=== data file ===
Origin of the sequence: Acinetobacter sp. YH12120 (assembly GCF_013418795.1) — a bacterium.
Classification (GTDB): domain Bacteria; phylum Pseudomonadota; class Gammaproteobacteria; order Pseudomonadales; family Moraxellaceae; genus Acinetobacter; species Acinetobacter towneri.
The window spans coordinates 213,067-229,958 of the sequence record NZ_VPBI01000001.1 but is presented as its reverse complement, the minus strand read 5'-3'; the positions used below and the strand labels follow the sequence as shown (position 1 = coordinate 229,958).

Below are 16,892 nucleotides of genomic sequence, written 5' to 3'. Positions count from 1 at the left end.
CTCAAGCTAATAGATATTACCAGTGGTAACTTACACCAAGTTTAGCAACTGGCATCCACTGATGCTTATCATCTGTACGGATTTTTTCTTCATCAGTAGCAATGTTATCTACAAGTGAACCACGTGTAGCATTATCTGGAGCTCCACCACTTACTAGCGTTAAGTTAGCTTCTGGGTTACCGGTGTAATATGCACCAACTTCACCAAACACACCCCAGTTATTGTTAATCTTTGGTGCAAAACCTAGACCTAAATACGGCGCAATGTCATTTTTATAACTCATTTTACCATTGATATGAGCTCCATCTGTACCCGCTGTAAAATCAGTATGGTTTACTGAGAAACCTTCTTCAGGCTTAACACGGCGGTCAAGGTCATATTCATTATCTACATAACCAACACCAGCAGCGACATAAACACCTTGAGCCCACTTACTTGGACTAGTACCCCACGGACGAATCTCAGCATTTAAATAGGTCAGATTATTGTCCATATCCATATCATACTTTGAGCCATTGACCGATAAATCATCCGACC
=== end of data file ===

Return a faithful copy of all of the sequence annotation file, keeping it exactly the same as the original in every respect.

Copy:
Origin of the sequence: Acinetobacter sp. YH12120 (assembly GCF_013418795.1) — a bacterium.
Classification (GTDB): domain Bacteria; phylum Pseudomonadota; class Gammaproteobacteria; order Pseudomonadales; family Moraxellaceae; genus Acinetobacter; species Acinetobacter towneri.
The window spans coordinates 213,067-229,958 of the sequence record NZ_VPBI01000001.1 but is presented as its reverse complement, the minus strand read 5'-3'; the positions used below and the strand labels follow the sequence as shown (position 1 = coordinate 229,958).

Below are 16,892 nucleotides of genomic sequence, written 5' to 3'. Positions count from 1 at the left end.
CTCAAGCTAATAGATATTACCAGTGGTAACTTACACCAAGTTTAGCAACTGGCATCCACTGATGCTTATCATCTGTACGGATTTTTTCTTCATCAGTAGCAATGTTATCTACAAGTGAACCACGTGTAGCATTATCTGGAGCTCCACCACTTACTAGCGTTAAGTTAGCTTCTGGGTTACCGGTGTAATATGCACCAACTTCACCAAACACACCCCAGTTATTGTTAATCTTTGGTGCAAAACCTAGACCTAAATACGGCGCAATGTCATTTTTATAACTCATTTTACCATTGATATGAGCTCCATCTGTACCCGCTGTAAAATCAGTATGGTTTACTGAGAAACCTTCTTCAGGCTTAACACGGCGGTCAAGGTCATATTCATTATCTACATAACCAACACCAGCAGCGACATAAACACCTTGAGCCCACTTACTTGGACTAGTACCCCACGGACGAATCTCAGCATTTAAATAGGTCAGATTATTGTCCATATCCATATCATACTTTGAGCCATTGACCGATAAATCATCCGACC